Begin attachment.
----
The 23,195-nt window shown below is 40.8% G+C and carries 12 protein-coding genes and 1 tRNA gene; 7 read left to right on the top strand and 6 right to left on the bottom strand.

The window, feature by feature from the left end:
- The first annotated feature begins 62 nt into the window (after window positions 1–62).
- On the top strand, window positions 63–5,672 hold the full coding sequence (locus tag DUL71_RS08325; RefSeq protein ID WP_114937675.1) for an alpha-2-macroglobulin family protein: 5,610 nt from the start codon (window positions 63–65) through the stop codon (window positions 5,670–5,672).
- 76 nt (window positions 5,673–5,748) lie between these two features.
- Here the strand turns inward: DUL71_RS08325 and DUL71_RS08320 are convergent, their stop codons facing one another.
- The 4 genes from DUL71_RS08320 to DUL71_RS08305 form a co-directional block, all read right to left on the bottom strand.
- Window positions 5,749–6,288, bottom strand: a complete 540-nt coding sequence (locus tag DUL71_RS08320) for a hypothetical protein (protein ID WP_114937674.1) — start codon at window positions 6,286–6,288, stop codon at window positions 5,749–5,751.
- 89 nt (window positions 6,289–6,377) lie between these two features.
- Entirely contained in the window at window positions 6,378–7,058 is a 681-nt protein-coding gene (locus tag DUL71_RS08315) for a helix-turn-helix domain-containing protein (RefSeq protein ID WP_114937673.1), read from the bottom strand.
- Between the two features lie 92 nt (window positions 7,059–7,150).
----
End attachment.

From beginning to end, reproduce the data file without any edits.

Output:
The 23,195-nt window shown below is 40.8% G+C and carries 12 protein-coding genes and 1 tRNA gene; 7 read left to right on the top strand and 6 right to left on the bottom strand.

The window, feature by feature from the left end:
- The first annotated feature begins 62 nt into the window (after window positions 1–62).
- On the top strand, window positions 63–5,672 hold the full coding sequence (locus tag DUL71_RS08325; RefSeq protein ID WP_114937675.1) for an alpha-2-macroglobulin family protein: 5,610 nt from the start codon (window positions 63–65) through the stop codon (window positions 5,670–5,672).
- 76 nt (window positions 5,673–5,748) lie between these two features.
- Here the strand turns inward: DUL71_RS08325 and DUL71_RS08320 are convergent, their stop codons facing one another.
- The 4 genes from DUL71_RS08320 to DUL71_RS08305 form a co-directional block, all read right to left on the bottom strand.
- Window positions 5,749–6,288, bottom strand: a complete 540-nt coding sequence (locus tag DUL71_RS08320) for a hypothetical protein (protein ID WP_114937674.1) — start codon at window positions 6,286–6,288, stop codon at window positions 5,749–5,751.
- 89 nt (window positions 6,289–6,377) lie between these two features.
- Entirely contained in the window at window positions 6,378–7,058 is a 681-nt protein-coding gene (locus tag DUL71_RS08315) for a helix-turn-helix domain-containing protein (RefSeq protein ID WP_114937673.1), read from the bottom strand.
- Between the two features lie 92 nt (window positions 7,059–7,150).